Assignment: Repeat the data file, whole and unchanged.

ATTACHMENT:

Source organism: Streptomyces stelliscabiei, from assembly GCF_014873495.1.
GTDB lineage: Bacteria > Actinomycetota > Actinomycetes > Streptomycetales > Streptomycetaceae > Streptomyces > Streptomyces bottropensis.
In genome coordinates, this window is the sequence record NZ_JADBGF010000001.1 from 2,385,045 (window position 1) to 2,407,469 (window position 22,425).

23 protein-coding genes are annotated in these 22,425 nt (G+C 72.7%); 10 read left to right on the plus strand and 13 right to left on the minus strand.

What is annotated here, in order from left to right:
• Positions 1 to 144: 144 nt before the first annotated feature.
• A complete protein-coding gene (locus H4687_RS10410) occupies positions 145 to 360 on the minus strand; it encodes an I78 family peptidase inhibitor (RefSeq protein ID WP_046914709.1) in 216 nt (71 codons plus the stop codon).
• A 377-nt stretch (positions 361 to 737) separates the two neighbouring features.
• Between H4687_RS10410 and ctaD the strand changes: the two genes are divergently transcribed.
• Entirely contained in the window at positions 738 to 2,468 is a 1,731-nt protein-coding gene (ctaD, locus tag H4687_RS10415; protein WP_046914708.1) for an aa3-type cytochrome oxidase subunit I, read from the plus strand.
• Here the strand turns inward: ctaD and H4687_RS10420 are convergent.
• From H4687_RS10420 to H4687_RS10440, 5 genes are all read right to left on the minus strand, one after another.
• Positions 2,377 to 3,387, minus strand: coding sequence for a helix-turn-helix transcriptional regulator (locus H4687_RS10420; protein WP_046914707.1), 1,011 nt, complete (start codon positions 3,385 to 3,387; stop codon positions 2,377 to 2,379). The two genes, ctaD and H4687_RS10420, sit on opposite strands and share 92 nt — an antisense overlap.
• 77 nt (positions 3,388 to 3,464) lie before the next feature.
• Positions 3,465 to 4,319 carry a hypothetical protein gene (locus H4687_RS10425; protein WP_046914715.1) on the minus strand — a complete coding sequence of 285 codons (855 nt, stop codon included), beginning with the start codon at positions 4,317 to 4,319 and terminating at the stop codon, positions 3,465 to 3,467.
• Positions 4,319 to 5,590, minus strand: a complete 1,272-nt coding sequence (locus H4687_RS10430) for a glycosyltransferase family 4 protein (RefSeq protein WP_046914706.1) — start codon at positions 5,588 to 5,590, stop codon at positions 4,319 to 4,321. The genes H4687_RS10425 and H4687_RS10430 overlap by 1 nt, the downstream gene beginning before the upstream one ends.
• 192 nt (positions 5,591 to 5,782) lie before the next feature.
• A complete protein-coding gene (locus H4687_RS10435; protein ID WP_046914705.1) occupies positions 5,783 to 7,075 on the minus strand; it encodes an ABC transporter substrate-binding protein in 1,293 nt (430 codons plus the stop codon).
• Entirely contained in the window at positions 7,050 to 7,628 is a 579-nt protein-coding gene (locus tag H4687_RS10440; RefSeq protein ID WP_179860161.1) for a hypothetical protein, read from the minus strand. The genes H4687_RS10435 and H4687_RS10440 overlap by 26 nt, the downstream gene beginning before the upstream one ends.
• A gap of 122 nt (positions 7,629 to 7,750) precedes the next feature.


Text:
Source organism: Streptomyces stelliscabiei, from assembly GCF_014873495.1.
GTDB lineage: Bacteria > Actinomycetota > Actinomycetes > Streptomycetales > Streptomycetaceae > Streptomyces > Streptomyces bottropensis.
In genome coordinates, this window is the sequence record NZ_JADBGF010000001.1 from 2,385,045 (window position 1) to 2,407,469 (window position 22,425).

23 protein-coding genes are annotated in these 22,425 nt (G+C 72.7%); 10 read left to right on the plus strand and 13 right to left on the minus strand.

What is annotated here, in order from left to right:
• Positions 1 to 144: 144 nt before the first annotated feature.
• A complete protein-coding gene (locus H4687_RS10410) occupies positions 145 to 360 on the minus strand; it encodes an I78 family peptidase inhibitor (RefSeq protein ID WP_046914709.1) in 216 nt (71 codons plus the stop codon).
• A 377-nt stretch (positions 361 to 737) separates the two neighbouring features.
• Between H4687_RS10410 and ctaD the strand changes: the two genes are divergently transcribed.
• Entirely contained in the window at positions 738 to 2,468 is a 1,731-nt protein-coding gene (ctaD, locus tag H4687_RS10415; protein WP_046914708.1) for an aa3-type cytochrome oxidase subunit I, read from the plus strand.
• Here the strand turns inward: ctaD and H4687_RS10420 are convergent.
• From H4687_RS10420 to H4687_RS10440, 5 genes are all read right to left on the minus strand, one after another.
• Positions 2,377 to 3,387, minus strand: coding sequence for a helix-turn-helix transcriptional regulator (locus H4687_RS10420; protein WP_046914707.1), 1,011 nt, complete (start codon positions 3,385 to 3,387; stop codon positions 2,377 to 2,379). The two genes, ctaD and H4687_RS10420, sit on opposite strands and share 92 nt — an antisense overlap.
• 77 nt (positions 3,388 to 3,464) lie before the next feature.
• Positions 3,465 to 4,319 carry a hypothetical protein gene (locus H4687_RS10425; protein WP_046914715.1) on the minus strand — a complete coding sequence of 285 codons (855 nt, stop codon included), beginning with the start codon at positions 4,317 to 4,319 and terminating at the stop codon, positions 3,465 to 3,467.
• Positions 4,319 to 5,590, minus strand: a complete 1,272-nt coding sequence (locus H4687_RS10430) for a glycosyltransferase family 4 protein (RefSeq protein WP_046914706.1) — start codon at positions 5,588 to 5,590, stop codon at positions 4,319 to 4,321. The genes H4687_RS10425 and H4687_RS10430 overlap by 1 nt, the downstream gene beginning before the upstream one ends.
• 192 nt (positions 5,591 to 5,782) lie before the next feature.
• A complete protein-coding gene (locus H4687_RS10435; protein ID WP_046914705.1) occupies positions 5,783 to 7,075 on the minus strand; it encodes an ABC transporter substrate-binding protein in 1,293 nt (430 codons plus the stop codon).
• Entirely contained in the window at positions 7,050 to 7,628 is a 579-nt protein-coding gene (locus tag H4687_RS10440; RefSeq protein ID WP_179860161.1) for a hypothetical protein, read from the minus strand. The genes H4687_RS10435 and H4687_RS10440 overlap by 26 nt, the downstream gene beginning before the upstream one ends.
• A gap of 122 nt (positions 7,629 to 7,750) precedes the next feature.